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PRATT v. ROWLAND

June 27, 1994

ELMER PRATT, Plaintiff,
v.
JAMES ROWLAND, Director of Corrections, California Department of Corrections; JAMES H. GOMEZ, Current Director of Corrections, California Department of Corrections; DANIEL B. VASQUEZ, Warden of San Quentin Prison; ROBERT BORG, Warden of Folsom Prison; B.J. BUNNELL, Warden of Tehachapi Prison; LES BLANKS, Program Administrator Tehachapi Prison; G. CROWELL, Correctional Lieutenant, Tehachapi Prison; TERRY YEARWOOD, Chief of Classification Services, California Department of Corrections; and K. LAW, Correctional Officer, Tehachapi Prison; Lieutenant CROW, Correctional Officer, Tehachapi Prison; and KIM WALKER, Correctional Counsellor, Tehachapi Prison, Defendants.



The opinion of the court was delivered by: STANLEY A. WEIGEL

 Elmer "Geronimo" Pratt ("Plaintiff") applies for a Preliminary Injunction claiming that defendants have unlawfully retaliated against Plaintiff by moving him to Mule Creek State Prison, located in Amador County, and forcing him to occupy a double cell. Plaintiff also claims that in light of his medical condition, requiring him to occupy a double cell violates the Eighth Amendment proscription against cruel and unusual punishment. *fn1" On February 24, 1994, this Court granted Plaintiff's Application for a Temporary Restraining Order requiring Defendants to return Plaintiff to single-cell status at a Level III security prison in California.

 Before evaluating the legal rights of the parties, it must be understood that the prison authorities, not the courts, should administer the prisons. The prison authorities have extremely difficult and important tasks in protecting the public against criminals who have been found guilty of violations of law and, in many cases, of violent conduct injuring innocent citizens. Therefore legal claims made by prisoners against prison authorities should be examined with the greatest care. And even if a prisoner is lawfully entitled to protection of a claimed right, courts should limit relief to that least interfering with prison management by the prison authorities. These standards govern the decision of this Court in this case.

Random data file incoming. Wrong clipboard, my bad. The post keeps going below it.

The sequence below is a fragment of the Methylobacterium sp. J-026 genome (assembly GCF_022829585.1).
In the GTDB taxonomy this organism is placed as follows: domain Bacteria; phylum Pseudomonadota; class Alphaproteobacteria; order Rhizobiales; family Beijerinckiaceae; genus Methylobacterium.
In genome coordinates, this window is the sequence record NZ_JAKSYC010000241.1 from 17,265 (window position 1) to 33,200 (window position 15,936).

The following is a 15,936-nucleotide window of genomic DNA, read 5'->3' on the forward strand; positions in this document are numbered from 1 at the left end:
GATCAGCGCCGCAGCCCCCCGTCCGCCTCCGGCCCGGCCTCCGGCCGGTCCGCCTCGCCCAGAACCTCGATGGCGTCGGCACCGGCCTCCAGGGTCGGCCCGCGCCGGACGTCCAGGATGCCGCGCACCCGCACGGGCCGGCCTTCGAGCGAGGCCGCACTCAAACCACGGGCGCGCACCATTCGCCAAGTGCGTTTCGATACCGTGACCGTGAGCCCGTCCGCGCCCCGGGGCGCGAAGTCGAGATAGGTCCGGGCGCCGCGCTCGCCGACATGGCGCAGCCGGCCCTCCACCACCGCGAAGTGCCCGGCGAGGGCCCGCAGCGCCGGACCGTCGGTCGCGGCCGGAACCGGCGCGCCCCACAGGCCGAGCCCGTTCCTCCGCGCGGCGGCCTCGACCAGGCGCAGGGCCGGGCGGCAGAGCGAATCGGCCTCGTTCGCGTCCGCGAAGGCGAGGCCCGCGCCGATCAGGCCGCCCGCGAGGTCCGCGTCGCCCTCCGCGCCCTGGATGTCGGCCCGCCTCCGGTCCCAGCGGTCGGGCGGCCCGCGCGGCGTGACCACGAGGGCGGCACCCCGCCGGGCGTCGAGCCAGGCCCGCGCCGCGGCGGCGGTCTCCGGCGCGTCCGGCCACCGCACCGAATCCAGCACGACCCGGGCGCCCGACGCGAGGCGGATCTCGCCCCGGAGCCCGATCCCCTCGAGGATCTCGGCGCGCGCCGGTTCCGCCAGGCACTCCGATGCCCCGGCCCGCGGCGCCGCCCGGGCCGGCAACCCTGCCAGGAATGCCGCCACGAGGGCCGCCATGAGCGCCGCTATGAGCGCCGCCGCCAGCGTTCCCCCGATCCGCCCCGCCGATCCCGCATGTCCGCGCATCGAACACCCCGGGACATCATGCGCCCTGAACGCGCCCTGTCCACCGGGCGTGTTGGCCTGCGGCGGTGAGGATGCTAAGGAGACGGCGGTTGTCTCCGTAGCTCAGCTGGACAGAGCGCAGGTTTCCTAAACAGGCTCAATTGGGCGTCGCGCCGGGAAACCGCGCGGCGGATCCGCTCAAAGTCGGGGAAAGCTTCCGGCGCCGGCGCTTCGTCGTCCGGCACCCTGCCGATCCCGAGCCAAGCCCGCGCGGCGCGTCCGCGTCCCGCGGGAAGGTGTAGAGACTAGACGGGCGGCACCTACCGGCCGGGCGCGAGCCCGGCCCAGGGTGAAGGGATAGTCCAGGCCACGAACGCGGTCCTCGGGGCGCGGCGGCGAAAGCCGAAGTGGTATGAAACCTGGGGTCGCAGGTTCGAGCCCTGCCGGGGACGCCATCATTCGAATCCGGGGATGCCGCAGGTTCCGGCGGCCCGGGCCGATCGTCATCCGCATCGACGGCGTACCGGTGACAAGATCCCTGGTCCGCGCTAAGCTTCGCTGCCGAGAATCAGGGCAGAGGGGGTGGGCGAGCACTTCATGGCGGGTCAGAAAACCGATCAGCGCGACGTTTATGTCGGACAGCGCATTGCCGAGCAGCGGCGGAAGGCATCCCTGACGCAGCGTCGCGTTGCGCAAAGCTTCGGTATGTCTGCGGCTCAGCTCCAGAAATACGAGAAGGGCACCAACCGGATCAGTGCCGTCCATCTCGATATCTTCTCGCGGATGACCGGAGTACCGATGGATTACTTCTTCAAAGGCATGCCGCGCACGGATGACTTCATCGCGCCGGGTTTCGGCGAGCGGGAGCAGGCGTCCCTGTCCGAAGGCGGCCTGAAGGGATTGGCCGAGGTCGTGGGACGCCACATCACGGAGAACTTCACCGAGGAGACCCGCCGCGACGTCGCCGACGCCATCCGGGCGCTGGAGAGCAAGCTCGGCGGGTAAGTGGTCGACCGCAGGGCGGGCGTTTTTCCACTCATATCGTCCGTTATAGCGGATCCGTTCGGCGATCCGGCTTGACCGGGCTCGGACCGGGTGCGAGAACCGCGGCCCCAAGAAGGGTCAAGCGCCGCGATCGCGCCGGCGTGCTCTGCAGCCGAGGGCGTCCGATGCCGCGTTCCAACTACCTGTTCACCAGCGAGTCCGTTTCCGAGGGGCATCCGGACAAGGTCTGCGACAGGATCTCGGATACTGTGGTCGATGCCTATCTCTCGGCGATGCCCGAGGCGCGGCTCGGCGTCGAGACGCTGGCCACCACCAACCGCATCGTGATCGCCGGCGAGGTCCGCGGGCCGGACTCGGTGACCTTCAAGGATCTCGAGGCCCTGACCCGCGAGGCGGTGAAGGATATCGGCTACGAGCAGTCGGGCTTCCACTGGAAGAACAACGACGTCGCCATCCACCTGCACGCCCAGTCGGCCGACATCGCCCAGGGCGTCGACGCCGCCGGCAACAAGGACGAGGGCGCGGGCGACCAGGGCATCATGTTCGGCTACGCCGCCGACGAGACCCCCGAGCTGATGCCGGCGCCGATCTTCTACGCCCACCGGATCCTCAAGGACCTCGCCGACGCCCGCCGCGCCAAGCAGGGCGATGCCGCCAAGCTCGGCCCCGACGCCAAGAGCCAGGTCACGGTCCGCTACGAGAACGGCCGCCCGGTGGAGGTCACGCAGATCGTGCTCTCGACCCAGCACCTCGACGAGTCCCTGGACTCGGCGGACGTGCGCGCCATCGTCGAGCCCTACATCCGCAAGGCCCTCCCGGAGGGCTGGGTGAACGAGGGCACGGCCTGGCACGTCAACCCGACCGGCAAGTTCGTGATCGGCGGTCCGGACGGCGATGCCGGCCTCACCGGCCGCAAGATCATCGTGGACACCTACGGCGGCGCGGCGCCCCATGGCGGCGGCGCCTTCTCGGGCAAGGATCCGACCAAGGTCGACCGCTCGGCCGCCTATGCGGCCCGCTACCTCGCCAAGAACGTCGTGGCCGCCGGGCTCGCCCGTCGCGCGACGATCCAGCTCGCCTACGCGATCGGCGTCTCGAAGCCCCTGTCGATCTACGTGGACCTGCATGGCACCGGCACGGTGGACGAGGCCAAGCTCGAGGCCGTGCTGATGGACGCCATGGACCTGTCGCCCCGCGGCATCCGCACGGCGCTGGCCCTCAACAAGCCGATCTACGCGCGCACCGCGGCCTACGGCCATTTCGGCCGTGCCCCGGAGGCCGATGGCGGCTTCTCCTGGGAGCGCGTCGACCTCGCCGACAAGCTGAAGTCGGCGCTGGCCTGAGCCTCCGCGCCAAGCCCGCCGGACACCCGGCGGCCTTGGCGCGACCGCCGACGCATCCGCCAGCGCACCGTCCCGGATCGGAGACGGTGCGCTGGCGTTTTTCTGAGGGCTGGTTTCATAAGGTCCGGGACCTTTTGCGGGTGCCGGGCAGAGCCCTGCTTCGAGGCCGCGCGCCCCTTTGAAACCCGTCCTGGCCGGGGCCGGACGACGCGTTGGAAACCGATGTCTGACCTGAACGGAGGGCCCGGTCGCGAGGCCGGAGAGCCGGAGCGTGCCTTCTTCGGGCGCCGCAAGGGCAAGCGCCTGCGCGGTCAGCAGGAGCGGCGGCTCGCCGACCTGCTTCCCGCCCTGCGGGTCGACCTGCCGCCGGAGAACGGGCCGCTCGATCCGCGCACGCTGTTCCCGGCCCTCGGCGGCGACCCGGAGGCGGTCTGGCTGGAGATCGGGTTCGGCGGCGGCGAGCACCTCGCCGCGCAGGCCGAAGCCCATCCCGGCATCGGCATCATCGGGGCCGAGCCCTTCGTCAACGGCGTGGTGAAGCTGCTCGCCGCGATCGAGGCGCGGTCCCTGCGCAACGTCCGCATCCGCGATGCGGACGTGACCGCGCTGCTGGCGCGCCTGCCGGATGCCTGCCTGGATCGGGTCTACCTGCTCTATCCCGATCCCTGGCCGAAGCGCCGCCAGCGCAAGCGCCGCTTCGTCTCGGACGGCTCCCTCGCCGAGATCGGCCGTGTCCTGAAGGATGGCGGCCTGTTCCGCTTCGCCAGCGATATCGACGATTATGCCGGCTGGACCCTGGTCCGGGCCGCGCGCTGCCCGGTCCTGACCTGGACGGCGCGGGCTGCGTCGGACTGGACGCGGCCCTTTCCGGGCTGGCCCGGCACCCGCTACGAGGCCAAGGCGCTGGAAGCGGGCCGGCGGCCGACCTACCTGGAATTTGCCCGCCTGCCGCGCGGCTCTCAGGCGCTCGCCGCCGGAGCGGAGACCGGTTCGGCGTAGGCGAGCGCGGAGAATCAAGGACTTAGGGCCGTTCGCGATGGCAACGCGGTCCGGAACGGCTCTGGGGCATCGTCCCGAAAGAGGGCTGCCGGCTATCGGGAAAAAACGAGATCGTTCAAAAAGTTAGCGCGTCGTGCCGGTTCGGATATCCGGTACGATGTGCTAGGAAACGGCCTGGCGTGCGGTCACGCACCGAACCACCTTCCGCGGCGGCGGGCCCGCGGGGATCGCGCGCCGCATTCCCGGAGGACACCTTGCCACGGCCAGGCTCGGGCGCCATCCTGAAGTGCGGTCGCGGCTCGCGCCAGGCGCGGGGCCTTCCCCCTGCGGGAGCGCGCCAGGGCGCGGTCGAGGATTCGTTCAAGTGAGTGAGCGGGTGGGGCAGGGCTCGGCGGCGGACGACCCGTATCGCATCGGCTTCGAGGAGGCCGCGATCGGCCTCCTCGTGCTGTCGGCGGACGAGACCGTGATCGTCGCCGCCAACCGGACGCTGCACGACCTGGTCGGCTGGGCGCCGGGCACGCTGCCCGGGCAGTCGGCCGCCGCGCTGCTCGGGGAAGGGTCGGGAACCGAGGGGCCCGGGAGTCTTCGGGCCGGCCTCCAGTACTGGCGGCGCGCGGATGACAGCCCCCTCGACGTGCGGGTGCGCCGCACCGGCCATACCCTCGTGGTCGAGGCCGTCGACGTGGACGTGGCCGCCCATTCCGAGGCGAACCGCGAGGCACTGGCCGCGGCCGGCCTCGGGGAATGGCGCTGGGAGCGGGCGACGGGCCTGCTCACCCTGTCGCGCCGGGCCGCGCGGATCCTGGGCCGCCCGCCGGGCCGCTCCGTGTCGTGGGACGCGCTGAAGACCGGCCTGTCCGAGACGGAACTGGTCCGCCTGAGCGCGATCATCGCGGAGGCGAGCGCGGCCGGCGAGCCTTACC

I. BACKGROUND.

 Plaintiff, a former leader of the Black Panther Party, was convicted of murder in 1972 and is now serving a life term in the California state prison system.

 On September 12, 1989, Plaintiff filed a civil rights action in this Court under 42 U.S.C. ยง 1983, naming various prison officials as defendants. Plaintiff claimed, inter alia, that he was transferred from the California State Prison at San Quentin to the California State Prison at Folsom in retaliation (1) for testifying about the FBI's counter-intelligence program against the Black Panther Party, in retaliation (2) for drawing media attention to Plaintiff's claims of innocence, and in retaliation (3) for a successful civil rights action brought by Plaintiff in 1981. *fn2" Plaintiff's transfer to Folsom occurred one day after he returned from testifying about the FBI in a federal trial in Puerto Rico. On September 28, 1989, the Court issued a Preliminary Injunction ordering Plaintiff returned from Folsom to San Quentin.